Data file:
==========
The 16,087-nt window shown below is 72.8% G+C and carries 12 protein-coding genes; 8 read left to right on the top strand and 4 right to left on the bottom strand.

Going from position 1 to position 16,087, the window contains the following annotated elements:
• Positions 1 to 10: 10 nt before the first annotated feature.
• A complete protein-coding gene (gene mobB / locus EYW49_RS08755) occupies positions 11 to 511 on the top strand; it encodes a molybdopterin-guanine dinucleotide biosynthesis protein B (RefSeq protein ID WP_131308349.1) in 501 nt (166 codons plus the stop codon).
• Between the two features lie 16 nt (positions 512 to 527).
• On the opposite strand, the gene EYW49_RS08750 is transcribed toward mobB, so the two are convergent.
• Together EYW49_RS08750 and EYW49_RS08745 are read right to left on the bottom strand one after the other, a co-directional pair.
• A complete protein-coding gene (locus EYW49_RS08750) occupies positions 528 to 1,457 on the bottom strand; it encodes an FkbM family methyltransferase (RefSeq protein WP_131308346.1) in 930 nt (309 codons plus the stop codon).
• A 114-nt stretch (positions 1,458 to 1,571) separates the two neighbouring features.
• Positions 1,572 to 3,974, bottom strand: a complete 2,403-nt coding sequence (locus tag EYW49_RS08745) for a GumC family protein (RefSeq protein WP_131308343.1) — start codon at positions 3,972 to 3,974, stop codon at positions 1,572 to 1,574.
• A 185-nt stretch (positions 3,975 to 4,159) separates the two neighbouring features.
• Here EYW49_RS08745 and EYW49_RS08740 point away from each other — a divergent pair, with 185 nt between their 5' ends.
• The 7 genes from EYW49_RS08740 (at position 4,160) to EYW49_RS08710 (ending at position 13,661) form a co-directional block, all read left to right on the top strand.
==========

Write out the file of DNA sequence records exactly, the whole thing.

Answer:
The 16,087-nt window shown below is 72.8% G+C and carries 12 protein-coding genes; 8 read left to right on the top strand and 4 right to left on the bottom strand.

Going from position 1 to position 16,087, the window contains the following annotated elements:
• Positions 1 to 10: 10 nt before the first annotated feature.
• A complete protein-coding gene (gene mobB / locus EYW49_RS08755) occupies positions 11 to 511 on the top strand; it encodes a molybdopterin-guanine dinucleotide biosynthesis protein B (RefSeq protein ID WP_131308349.1) in 501 nt (166 codons plus the stop codon).
• Between the two features lie 16 nt (positions 512 to 527).
• On the opposite strand, the gene EYW49_RS08750 is transcribed toward mobB, so the two are convergent.
• Together EYW49_RS08750 and EYW49_RS08745 are read right to left on the bottom strand one after the other, a co-directional pair.
• A complete protein-coding gene (locus EYW49_RS08750) occupies positions 528 to 1,457 on the bottom strand; it encodes an FkbM family methyltransferase (RefSeq protein WP_131308346.1) in 930 nt (309 codons plus the stop codon).
• A 114-nt stretch (positions 1,458 to 1,571) separates the two neighbouring features.
• Positions 1,572 to 3,974, bottom strand: a complete 2,403-nt coding sequence (locus tag EYW49_RS08745) for a GumC family protein (RefSeq protein WP_131308343.1) — start codon at positions 3,972 to 3,974, stop codon at positions 1,572 to 1,574.
• A 185-nt stretch (positions 3,975 to 4,159) separates the two neighbouring features.
• Here EYW49_RS08745 and EYW49_RS08740 point away from each other — a divergent pair, with 185 nt between their 5' ends.
• The 7 genes from EYW49_RS08740 (at position 4,160) to EYW49_RS08710 (ending at position 13,661) form a co-directional block, all read left to right on the top strand.